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Discussion Starter #1
Hey guys,

I'm getting my first bike pretty soon and I wanted a cbr600F4i. However, after reading a lot of posts on this site, I see that people recommend learning on something like the Ninja 500ex and few agree that learning on a cbr600 is just as fine. Now, I want to learn to ride and be as safe as possible. I would rather start out on the cbr since I don't want to buy the ninja and then have to resell it to get a new bike later on. I want to make the best possible decision. So what do you guys think? Is the cbr a good idea? And I will be taking the MSF course.
 

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Discussion Starter #3
I can ride a bicycle, that it for now. :D

I'm also 6'1" and about 190 lbs.
 

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Discussion Starter #5
Got it.

However, I wanted to ask, what is it exactly that makes the cbr more dangerous? Is it just the horsepower?

Also, can someone give me advice on some site where I can find good deals on bikes, besides cycletrader?
 

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might wanna take the MSF course first and see how comfortable you feel on a bike.

there's a big debate about starting on a 600, some such as myself have started on 600s and are still alive ::knocks on wood:: but would I suggest it to everyone? probably not, in fact there are times when I wished I picked up a 500 instead of a 600. but those usually occur when I make stupid mistakes on my bike and those have finally started to spread out and become less common :D

It is ultimately your decision, and if you decide to go the 600 route then I'd suggest sticking to hondas although I may be pretty biased. but another option is the suzuki sv650, I hear the v4 engine is good for beginners as well.
 

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I too, started on a 600, but I have lots of dirtbike experience, plus I have ridden many street bikes, from cruisers to 750Rs. The difficult thing about 600s is the lack of low end power(I feel). Its difficult to addjust to the snap of power at 10K Rpms. The SV 650 would be a good starter bike for you with your size and weight. They have friendly powerbands, and you can grow into it a little more than a 500. Like Nomad said, take the course first and see how you feel. Good luck.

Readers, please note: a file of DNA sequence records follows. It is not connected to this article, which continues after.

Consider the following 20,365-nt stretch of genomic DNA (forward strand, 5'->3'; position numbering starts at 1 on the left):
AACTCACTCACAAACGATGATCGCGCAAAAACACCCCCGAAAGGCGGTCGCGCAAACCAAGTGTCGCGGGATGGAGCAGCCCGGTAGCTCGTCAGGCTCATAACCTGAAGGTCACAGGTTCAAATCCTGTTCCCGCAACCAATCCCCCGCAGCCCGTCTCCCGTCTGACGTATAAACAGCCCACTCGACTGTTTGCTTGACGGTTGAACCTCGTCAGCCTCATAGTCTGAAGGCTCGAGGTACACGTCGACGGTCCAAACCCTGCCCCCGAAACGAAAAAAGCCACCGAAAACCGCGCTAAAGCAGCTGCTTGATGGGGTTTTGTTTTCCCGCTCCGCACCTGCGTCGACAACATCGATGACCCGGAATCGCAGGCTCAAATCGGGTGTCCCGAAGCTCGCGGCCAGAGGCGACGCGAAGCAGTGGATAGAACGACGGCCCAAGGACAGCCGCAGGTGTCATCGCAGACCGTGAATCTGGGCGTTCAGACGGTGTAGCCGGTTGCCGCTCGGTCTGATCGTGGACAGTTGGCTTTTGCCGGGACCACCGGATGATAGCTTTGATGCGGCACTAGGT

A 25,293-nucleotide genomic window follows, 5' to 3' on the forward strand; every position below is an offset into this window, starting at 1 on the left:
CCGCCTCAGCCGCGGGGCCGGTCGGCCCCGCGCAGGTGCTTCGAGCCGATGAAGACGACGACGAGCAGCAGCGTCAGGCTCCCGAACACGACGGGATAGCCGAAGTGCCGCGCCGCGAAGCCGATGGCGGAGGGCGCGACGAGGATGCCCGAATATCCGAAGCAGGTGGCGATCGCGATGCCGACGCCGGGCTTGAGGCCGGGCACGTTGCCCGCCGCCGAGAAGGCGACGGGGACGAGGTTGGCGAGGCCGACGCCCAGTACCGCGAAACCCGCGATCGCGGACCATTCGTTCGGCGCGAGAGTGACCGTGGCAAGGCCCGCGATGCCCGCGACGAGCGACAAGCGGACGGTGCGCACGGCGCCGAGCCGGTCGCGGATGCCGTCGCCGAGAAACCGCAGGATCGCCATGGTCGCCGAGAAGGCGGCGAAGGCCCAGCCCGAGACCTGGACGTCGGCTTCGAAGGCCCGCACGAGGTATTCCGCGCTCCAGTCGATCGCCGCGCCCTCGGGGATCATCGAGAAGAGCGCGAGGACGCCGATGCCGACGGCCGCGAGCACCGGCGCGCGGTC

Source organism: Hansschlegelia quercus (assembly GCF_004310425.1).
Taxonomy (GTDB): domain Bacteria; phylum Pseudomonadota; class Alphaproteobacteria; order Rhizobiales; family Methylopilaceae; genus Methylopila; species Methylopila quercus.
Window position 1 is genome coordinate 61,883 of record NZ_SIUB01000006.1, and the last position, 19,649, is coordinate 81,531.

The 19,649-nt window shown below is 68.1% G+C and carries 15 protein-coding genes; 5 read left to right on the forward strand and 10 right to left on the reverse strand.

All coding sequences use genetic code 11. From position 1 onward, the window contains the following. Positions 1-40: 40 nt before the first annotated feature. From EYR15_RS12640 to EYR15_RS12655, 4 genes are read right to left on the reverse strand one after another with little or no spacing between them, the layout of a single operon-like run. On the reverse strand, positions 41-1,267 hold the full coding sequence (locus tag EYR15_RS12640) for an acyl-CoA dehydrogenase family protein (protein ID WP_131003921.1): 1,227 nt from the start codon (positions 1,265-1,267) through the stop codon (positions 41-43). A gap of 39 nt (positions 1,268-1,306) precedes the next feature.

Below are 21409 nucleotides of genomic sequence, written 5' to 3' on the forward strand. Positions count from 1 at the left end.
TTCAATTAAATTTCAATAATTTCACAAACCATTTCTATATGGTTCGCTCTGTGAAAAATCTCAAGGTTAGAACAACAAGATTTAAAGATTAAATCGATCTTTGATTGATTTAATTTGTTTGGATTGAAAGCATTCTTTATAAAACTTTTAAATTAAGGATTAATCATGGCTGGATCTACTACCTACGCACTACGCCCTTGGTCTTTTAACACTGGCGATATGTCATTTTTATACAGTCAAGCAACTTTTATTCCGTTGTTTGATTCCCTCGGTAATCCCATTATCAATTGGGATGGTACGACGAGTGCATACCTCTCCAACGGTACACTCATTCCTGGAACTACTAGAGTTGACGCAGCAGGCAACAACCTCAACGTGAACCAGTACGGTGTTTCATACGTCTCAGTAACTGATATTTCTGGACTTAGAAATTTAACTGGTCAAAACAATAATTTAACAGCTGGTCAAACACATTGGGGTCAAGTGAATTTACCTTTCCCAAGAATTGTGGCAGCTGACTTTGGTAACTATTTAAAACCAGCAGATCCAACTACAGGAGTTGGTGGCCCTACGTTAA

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Discussion Starter #8
Thanks a lot guys! I will take your advice and take the course first.

Do you guys know a good site with bikes for sale? Besides cycletrader.
 

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Discussion Starter #10
Thing about the sv650 is that it's expensive. In the beginning, I was hoping to find a ninja500 for less than 2 grand right now in the winter and the possibly sell it off in the summer so that I do not lose that much money and by that time, get myself a cbr. But then, throught talking with other people, I thought about getting a cbr from the start, where I can dish out some decent money and keep the bike. I guess I'm reconsidering that as well now.
 

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Discussion Starter #12
You're right. I guess if I buy a nice Ninja500, I can maybe sell it in a year or two and not lose that much money and learn to ride as well.

Thanks man.
 

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Check out maybe CBR F4's if you want a 600. I learned on an F3 with no previous riding experience and it's a very forgiving bike, so I"m assuming the F4 isn't a big change.